Sir Alex Ferguson has revealed that in his view he only truly used the "hairdryer treatment" half a dozen times in 27 years in charge at Manchester United.
The phrase was coined by former United forward Mark Hughes to describe the times Ferguson verbally tore into his players at close quarters.
Over almost three decades at Old Trafford Ferguson experienced plenty of highs, including 13 Premier League titles and two European Cups, but of course it was not always a bed of roses. We couldn't help but wonder when those half a dozen occasions might have been...
Sticking the boot into Becks
Ferguson singled out David Beckham for criticism following an FA Cup defeat to Arsenal in 2003, and the Scot said in his autobiography that the England midfielder swore back at him. With a pile of football boots between him and Beckham, Ferguson kicked one of the boots which struck Beckham above his left eye.
"The next day the story was in the press," Ferguson recalled.
"In public an Alice band highlighted the damage inflicted by the boot. It was in those days that I told the board David had to go."
Beckham left United for Real Madrid that summer.
Manchester United 1-6 Manchester City
The players in red shirts who trudged off the pitch at the end of this game in October 2011 must have wished the ground would just open up and swallow them.
A couple of weeks before his 25th anniversary at Old Trafford, Ferguson oversaw United's biggest derby defeat since January 1926 - and it was just one goal short of equalling United's record home defeat, a 7-1 loss to Newcastle in September 1927.
Playing with 10 men following Jonny Evans' red card early in the second half, United capitulated in the dying stages as City scored three late goals. Ferguson described it as "our worst day ever" and said he was "shattered" and "embarrassed". You can imagine the dressing room wasn't a pleasant place to be afterwards.
United show their Spurs
Ferguson's "hairdryer" is clearly intimidating but it can also inspire. His teams were involved in some classic matches during the Premier League era, none more so, some fans would argue, than the epic 5-3 victory over Tottenham at White Hart Lane in September 2001.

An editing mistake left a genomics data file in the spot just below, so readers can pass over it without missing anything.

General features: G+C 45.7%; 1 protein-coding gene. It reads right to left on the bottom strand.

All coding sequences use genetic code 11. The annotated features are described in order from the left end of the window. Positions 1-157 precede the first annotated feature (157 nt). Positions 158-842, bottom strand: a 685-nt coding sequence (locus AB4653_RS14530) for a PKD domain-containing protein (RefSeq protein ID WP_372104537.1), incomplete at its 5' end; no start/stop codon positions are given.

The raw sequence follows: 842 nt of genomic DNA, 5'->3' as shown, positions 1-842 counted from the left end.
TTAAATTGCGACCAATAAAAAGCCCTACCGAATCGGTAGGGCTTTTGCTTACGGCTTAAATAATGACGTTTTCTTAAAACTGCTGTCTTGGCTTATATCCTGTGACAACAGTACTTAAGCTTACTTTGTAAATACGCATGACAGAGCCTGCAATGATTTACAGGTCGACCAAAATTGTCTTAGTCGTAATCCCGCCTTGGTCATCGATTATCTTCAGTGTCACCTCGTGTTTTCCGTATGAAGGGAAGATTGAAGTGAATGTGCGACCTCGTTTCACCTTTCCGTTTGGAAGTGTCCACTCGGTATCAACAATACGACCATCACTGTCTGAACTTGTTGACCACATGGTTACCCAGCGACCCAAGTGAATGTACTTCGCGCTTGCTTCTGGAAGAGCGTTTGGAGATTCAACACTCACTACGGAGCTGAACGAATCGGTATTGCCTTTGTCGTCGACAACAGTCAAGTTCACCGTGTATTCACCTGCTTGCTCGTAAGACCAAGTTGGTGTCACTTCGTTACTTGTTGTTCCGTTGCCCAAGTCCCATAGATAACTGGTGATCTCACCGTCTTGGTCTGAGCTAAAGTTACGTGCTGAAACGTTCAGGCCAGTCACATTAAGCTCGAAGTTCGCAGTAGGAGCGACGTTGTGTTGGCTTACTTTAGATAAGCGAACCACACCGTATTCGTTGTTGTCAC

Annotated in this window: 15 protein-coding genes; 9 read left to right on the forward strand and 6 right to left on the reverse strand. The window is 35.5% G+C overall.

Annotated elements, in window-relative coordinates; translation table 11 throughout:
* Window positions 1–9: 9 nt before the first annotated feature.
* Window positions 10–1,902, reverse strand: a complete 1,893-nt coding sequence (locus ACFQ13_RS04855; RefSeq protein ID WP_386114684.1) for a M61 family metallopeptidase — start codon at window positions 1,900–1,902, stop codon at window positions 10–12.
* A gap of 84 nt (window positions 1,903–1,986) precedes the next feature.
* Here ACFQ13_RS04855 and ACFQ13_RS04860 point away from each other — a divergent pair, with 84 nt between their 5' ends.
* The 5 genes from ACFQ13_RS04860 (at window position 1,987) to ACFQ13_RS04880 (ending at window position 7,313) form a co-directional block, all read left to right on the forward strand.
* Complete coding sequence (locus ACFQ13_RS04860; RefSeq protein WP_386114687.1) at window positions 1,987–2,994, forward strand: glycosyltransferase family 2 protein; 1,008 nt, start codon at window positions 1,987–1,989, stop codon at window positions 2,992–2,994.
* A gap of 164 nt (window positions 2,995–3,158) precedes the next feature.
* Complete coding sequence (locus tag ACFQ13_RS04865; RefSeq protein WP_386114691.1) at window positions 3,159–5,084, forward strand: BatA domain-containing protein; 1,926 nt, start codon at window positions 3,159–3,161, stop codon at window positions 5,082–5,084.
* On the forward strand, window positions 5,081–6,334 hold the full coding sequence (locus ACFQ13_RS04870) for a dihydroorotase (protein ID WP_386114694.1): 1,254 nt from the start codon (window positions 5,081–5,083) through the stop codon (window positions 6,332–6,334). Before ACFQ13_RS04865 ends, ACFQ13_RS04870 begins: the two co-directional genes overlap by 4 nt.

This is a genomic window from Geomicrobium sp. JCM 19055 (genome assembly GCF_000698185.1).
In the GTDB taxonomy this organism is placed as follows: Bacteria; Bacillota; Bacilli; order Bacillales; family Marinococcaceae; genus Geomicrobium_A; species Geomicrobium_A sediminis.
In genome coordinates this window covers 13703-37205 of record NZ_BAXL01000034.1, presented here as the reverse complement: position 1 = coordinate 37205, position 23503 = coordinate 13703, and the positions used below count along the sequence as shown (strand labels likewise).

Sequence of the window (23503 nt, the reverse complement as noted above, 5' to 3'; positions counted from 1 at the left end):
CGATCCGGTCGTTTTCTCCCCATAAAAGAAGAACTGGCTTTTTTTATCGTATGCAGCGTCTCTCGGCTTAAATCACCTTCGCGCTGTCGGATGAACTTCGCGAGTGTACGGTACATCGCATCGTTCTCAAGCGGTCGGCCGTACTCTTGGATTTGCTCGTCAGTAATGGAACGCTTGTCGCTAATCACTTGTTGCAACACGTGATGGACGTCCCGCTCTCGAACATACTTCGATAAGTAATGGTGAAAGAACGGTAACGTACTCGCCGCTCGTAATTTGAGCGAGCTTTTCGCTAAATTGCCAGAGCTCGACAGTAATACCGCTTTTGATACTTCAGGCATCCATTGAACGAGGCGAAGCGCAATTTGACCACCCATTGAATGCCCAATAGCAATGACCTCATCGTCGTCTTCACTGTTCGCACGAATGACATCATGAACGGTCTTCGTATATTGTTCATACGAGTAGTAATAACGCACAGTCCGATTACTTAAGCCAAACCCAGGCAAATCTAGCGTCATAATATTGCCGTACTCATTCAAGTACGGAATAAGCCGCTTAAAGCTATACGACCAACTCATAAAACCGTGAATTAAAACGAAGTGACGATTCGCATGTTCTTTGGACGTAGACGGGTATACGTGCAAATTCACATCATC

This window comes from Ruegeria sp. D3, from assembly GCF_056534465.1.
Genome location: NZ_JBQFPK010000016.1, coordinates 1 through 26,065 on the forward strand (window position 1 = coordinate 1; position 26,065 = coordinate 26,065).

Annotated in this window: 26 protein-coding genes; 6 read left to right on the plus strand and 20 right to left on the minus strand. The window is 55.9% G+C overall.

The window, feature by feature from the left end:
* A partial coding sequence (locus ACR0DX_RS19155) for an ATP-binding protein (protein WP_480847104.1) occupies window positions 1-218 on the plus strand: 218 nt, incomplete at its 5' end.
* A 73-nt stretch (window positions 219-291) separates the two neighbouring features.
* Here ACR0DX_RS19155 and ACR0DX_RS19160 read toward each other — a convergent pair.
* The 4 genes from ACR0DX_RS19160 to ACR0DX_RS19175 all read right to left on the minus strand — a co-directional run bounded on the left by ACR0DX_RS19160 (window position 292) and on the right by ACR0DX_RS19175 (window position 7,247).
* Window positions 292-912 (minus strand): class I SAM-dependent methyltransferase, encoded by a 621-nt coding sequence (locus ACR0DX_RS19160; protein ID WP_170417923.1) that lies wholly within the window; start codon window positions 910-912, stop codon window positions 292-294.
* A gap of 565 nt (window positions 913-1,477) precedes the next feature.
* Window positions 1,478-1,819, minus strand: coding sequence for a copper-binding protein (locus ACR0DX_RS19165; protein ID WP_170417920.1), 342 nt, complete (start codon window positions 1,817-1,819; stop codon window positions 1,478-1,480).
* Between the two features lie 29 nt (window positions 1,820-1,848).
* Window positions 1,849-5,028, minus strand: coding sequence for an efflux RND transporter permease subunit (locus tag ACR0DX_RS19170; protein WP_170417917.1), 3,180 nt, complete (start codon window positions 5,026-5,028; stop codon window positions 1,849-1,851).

Behind 3-0 at half-time, United staged an extraordinary comeback through goals from Andy Cole, Laurent Blanc, Ruud van Nistelrooy, Juan Sebastian Veron and Beckham.
In an interview with the club's official website Veron later revealed that a dressing down from Ferguson at the break inspired the fightback. He said: "I've never been involved in anything like it. El Mister, Ferguson, was not happy at half-time. He said we had no respect for the people. We scored five in the second half."
"Football. Bloody hell!"
Those were Ferguson's memorable words after United's injury-time comeback to win the 1999 Champions League final which completed a treble of league, FA Cup and European Cup. After a season playing some sublime football, United had saved arguably their worst performance of the campaign for the biggest stage of all and went into half-time 1-0 down at the Nou Camp against Bayern Munich.
Ferguson recalled he told the players at half-time: "The cup is only six feet away from you at the end of this day. If you lose, you can't even touch it."
It's not clear what tone that message was delivered in, but whatever went on in the dressing room had the desired effect as those late goals from Teddy Sheringham and Ole Gunnar Solskjaer completed one of football's most famous comebacks.
Red mist descends over shades of grey
Ferguson made his team swap shirts at half-time during a match at Southampton in 1996. Behind 3-0 at the break, United swapped their grey kit for a blue and white one with Ferguson claiming his players were unable to see each other on the pitch.
Recalling the incident in the Guardian a decade later, former Red Devils midfielder Lee Sharpe said: "The manager just stormed in and said: 'Get that kit off, you're getting changed'. Those were the first words he said at half-time."
United did improve in the second half and "won" that 45 minutes 1-0, losing 3-1 overall. The grey kit was never to be seen again.
Fergie Hammers title winners
Never one to allow standards to slip, Ferguson laid into his players moments before they went out to lift the Premier League trophy in 2007. United won the title with two games to spare but Ferguson became angry after a 1-0 loss at home to West Ham on the final day of the campaign.
In his autobiography My Decade, Wayne Rooney recalls what happened in the dressing room as they prepared to be presented as champions in front of a packed Old Trafford.
"Most sides would be celebrating in the dressing room, getting ready for the champagne and the photos," wrote Rooney.
"Not us. We're staring at the floor like school kids, the manager giving us the 'hairdryer'.
"After the rollicking it takes a while before everyone cheers up enough to put their Premier League-winning smiles back on."